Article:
The city’s four pension funds cover firefighters, police, laborers, and municipal employees.
The current, collective funded status of 43% at the end of 2009 is down sharply from 2000’s ratio of 83%.
The 43% represents some improvement over their status going into 2009, when 2008 market losses drove the funded ratio down to 36%.
The funds earned a 19% return last year. At the close of 2009, the firefighters fund was 30% funded, the police fund was at 37%, the laborers fund was at 66%, and the municipal fund was at 47%.
If no changes are adopted, based on an anticipated 8% annualized rate of return the fire fund will run out of assets to cover liabilities by 2022, the police fund by 2024, the laborers fund by 2030, and the municipal fund by 2027.
Officials blame the funding problems on market losses, increasing liabilities due to benefit enhancements and early retirement programs, and the policy imposed by state law that city and employee contributions be based on a percentage of payroll instead of an actuarial-based payment structure.
“The city and its taxpayers will have to increase the amount they contribute. Employees will have to contribute a larger portion of their pay, and benefits may have to be reduced for employees hired in the future,” the report said.
In addition to changing state law to shift how payment amounts are set and increasing payments, the commission recommends benefit changes, reforms that cover investment management, and the administration of disability claims and benefits.
The report does raise the specter of reducing the accrual of future benefits for current employees, but the commission cast doubt on such a move due to the political and legal challenges it would pose. Unions would challenge it, and promised pension benefits are constitutionally guaranteed in Illinois.
The Civic Federation praised the report’s content because of the “critical” information it provides on the status of the funds for policymakers to consider, but believes the commission should have gone further.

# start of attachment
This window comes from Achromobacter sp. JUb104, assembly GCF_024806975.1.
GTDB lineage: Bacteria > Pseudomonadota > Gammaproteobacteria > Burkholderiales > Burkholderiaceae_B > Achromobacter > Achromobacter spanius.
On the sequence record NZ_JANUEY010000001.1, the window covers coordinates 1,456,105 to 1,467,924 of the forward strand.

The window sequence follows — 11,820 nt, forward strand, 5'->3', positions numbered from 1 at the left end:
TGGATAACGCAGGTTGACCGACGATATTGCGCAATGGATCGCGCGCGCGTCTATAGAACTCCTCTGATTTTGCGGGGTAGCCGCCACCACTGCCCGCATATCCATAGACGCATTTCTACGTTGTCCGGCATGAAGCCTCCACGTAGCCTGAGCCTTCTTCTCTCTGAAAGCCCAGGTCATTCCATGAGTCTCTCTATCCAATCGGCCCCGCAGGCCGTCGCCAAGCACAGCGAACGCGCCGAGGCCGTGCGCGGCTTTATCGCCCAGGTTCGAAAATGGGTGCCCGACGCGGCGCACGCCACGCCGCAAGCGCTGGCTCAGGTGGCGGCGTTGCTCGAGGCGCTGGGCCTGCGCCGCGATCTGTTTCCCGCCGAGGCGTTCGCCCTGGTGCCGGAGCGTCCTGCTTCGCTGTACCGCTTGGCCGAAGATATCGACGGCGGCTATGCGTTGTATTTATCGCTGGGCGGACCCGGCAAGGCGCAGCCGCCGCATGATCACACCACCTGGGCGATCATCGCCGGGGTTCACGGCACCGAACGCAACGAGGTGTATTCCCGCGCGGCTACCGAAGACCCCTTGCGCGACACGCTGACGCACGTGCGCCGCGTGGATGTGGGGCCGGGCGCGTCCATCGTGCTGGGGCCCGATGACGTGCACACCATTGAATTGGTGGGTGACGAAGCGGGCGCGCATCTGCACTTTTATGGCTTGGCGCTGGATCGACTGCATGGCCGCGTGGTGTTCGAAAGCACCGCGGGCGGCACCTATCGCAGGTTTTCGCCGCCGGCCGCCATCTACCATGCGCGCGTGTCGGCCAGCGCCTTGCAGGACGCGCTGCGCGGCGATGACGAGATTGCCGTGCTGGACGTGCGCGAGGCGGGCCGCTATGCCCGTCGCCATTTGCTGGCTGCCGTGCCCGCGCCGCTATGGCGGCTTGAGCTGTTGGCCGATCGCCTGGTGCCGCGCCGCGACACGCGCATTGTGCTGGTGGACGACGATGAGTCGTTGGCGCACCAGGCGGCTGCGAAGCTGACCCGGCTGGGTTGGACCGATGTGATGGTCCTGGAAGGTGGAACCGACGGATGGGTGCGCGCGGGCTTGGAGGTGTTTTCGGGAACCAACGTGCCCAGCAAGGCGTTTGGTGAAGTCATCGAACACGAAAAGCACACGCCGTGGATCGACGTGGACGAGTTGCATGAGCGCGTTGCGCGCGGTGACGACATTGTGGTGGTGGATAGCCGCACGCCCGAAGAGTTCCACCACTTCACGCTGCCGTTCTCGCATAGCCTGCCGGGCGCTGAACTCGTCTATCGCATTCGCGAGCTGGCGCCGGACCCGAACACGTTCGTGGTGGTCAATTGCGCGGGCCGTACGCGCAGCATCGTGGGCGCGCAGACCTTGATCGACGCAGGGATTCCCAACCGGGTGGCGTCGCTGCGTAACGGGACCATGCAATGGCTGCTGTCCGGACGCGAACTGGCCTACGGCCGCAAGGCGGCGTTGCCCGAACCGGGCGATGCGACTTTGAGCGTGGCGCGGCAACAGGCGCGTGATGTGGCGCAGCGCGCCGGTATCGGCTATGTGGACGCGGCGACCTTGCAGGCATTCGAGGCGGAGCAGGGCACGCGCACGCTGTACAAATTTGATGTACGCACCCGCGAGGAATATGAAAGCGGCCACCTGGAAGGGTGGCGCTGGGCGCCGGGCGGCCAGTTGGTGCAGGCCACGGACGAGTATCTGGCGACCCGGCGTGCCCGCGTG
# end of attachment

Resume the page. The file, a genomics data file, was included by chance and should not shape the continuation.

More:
“The severity of the city’s pension crisis cannot be overstated and no small changes will be adequate to the task of restoring the funds’ fiscal health,” the watchdog group said.
Major benefit changes and contribution increases are required. The risk of these funds running out of money to pay benefits is now very real,” the federation wrote in its report. Federation president Laurence Msall served on the commission.
The group wants further benefit reductions, for both future employees and the future accrual of benefits for current employees, which it believes is legal.
The federation called on the city to cut several hundred million dollars in spending on city services beginning next year to free up funds to better fund its pensions and to consolidate the funds.
The Civic Committee was also critical.
“Although the four city pension funds are badly underfunded, the commission recommends little more than the reforms enacted into law by the Illinois legislature a few weeks ago, which were limited to new employees — those who have not yet started to work for the city,” the Civic Committee wrote in its separate report.
The committee’s leaders, Lester Crown and Eden Martin, who served on the commission, believe benefits already accrued by current employees should be protected, but reduced going forward to decrease the estimated liability by a projected $4.4 billion.
The committee also warned that a substantial increase in city funding for pensions could result in more “serious budget imbalances, tax increases, or both” for the city.